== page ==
Suppose a person to put down 20s. upon a card when only eight are
in hand; the last card was a cipher, so there were four places to
lose, and only three to win, the odds against being as 4 to 3.
If 10 cards only were in, then it was 5 to 4 against the player;
in the former case it was the seventh part of the money, whatever
it was, L1 or L100; in the latter case, a ninth. The odds from
the beginning of the deal insensibly stole upon the player at
every pull, till from the first supposed 4 per cent. it became
about 15 per cent.
At the middle of the 18th century the expenses of a Faro bank, in
all its items of servants, rent, puffs, and other incidental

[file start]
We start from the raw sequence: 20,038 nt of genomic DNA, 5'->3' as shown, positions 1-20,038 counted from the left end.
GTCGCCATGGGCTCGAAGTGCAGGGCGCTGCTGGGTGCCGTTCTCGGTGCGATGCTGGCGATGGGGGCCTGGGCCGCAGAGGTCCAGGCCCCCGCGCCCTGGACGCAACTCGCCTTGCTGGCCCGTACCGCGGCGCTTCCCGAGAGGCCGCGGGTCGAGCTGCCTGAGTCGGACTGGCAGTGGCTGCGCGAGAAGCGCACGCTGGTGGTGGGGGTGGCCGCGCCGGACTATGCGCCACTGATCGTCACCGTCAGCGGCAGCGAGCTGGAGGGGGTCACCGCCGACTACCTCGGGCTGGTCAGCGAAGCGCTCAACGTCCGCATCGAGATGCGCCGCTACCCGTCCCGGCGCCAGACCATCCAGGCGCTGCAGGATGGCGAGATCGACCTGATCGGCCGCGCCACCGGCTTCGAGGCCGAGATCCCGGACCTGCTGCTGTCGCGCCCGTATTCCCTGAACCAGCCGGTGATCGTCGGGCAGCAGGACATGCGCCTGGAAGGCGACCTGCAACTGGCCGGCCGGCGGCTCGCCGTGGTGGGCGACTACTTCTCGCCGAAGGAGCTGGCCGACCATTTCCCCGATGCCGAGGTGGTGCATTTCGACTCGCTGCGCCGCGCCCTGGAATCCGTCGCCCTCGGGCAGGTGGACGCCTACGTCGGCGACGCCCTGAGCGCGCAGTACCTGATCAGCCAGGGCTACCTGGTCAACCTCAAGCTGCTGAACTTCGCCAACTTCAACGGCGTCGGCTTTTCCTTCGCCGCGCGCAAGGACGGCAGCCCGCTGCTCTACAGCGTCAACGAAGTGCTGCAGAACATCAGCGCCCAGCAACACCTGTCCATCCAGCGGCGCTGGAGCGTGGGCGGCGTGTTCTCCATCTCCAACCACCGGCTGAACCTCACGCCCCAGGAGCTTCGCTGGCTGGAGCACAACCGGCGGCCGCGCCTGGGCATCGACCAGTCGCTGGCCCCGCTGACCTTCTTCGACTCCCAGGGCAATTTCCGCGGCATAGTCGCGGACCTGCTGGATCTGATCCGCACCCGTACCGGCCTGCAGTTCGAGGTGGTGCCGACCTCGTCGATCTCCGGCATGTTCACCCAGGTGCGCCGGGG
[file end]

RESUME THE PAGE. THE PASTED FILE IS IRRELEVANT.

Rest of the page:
charges of candles, wine, arrack-punch, suppers, and safeguard
money, &c., in Covent Garden, amounted to L1000 per annum.
Throughout this century Faro was the favourite game. 'Our life
here,' writes Gilly Williams to George Selwyn in 1752, 'would not
displease you, for we eat and drink well, and the Earl of
Coventry holds a Pharaoh-bank every night to us, which we have
plundered considerably.' Charles James Fox preferred Faro to any